Toughest People to Love: How to Understand, Lead, and Love the Difficult People in Your Life—Including Yourself by Chuck DeGroat. Grand Rapids: Eerdmans, 2014. Pp. 177. $14.00 softcover.
Toughest People to Love is a combination of pastoral care, church leadership, and psychological insight. Pastor and counselor Chuck DeGroat invites Christian leaders to see God “in the broken lives of people” (3) and to lead out of love rather than out of power and ulterior motives. He writes, “We lead from a posture of self-sacrificial love—the deep secret of God’s kingdom—instead of from a posture of competition, control, and manipulation” DeGroat warns against giving in to the temptation in ministry settings to try to fix the people around us. As hinted by the title of the book, DeGroat emphasizes that dealing with tough people is not only about others but also about ourselves. He discards popular notions of the flawless leader in favor of Henri Nouwen’s characterization of the wounded healer as leader: “Little did I know that my own brokenness would be the conduit of much more healing in the long run.”
The book is divided into three parts with a total of eight chapters. The first two chapters form part 1: “Understanding People.” Using a personal story, DeGroat demonstrates the key role of self-awareness in pastoral leadership and how it shapes one’s vision and informs one’s understanding of those who are being led. In part 2: “Leading and Loving Difficult People,” DeGroat discusses (1) four common personality disorders found in ministry: the narcissist, the borderline personality, the obsessive—compulsive, and the histrionic; (2) different aspects of addiction about which church leaders should be aware and how we may understand and help the addict; and (3) foolish people (those who simply do not act wisely in a variety of ways) and their struggles.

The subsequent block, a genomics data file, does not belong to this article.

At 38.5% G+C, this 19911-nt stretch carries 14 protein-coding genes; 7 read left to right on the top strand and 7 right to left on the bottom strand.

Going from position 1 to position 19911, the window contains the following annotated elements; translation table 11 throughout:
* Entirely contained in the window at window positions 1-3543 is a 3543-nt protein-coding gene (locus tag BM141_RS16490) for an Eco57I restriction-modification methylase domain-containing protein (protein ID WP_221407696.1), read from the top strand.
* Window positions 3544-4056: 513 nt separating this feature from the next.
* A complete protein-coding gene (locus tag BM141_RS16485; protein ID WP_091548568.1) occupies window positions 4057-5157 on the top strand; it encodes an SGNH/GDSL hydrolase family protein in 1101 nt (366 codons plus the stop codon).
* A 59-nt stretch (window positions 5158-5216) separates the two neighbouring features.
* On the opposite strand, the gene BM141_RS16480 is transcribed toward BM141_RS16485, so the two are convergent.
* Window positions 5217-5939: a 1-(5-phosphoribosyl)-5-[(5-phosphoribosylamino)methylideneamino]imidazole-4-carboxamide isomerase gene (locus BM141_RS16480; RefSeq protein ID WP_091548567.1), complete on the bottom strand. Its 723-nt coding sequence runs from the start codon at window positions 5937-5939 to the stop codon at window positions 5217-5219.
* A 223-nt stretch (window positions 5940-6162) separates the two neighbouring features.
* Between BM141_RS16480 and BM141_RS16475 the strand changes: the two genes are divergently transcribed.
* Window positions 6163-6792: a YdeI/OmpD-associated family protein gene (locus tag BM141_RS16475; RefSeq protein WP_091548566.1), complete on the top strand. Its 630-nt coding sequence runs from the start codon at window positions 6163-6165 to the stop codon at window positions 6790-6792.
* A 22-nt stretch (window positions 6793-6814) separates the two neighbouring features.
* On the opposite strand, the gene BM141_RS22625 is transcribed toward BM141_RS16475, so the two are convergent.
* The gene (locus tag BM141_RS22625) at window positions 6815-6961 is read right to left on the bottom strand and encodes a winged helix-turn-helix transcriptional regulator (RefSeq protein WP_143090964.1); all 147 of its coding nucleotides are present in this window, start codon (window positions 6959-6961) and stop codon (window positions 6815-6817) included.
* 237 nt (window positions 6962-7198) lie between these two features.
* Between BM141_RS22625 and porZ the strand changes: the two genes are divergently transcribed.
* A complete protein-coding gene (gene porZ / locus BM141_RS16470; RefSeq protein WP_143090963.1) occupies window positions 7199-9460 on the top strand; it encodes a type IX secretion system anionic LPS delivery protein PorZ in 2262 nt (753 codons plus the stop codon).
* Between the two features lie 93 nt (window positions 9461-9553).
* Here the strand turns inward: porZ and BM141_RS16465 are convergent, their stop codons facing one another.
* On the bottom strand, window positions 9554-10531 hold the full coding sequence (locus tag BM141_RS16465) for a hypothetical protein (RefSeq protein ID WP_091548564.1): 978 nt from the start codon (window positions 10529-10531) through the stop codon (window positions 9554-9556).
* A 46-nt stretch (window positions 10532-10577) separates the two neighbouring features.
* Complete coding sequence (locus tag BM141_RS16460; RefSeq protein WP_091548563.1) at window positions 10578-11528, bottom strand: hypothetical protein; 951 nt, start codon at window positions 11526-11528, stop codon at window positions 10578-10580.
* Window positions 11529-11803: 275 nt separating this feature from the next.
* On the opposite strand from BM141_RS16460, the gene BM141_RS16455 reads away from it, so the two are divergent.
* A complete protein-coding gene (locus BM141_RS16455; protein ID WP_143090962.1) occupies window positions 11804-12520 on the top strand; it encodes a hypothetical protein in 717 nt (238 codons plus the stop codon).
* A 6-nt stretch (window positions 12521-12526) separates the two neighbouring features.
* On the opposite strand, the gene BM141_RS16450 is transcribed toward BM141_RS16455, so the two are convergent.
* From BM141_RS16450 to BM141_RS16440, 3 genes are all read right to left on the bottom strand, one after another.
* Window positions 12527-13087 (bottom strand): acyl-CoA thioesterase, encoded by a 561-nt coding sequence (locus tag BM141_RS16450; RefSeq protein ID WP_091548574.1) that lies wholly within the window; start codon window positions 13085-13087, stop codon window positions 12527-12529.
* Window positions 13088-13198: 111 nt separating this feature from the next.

Part 3: “Dealing with Ourselves: The Best Help We Can Give Another,” focuses on self-care and leadership. DeGroat introduces the concept of the “Dark Night of the Soul” of St. John of the Cross and approaches it from a Reformed perspective. He states, “One lesson we learn from the ancient mystics is that dark nights are not only problems but also opportunities. Grasping this reality moves us beyond the question, ’How do I fix this?’ to the question, ‘What is God saying to me in this?” (113). Thus, by embracing the notion of the “Dark Night of the Soul,” DeGroat encourages leaders to subvert any notion of Christian leadership that understands “failures and weaknesses as obstacles to success” rather than as opportunities to acquire wisdom (113).
Toughest People to Love is a thought-provoking book that aims to analyze Christian leadership in light of self-sacrificial love and God’s story. DeGroat’s contribution is more than welcome as a useful tool for those in pastoral ministry. Toughest People to Love calls leaders into action to understand and love people as they are from an inclusive and relational perspective as God works actively in their lives. In the end, the role of Christian leaders is about inviting others to “stay connected to the core center in God’s identity” (36).
Notes & References
Book review published in Calvin Theological Journal 51, no. 1 (April 2016): 166-67.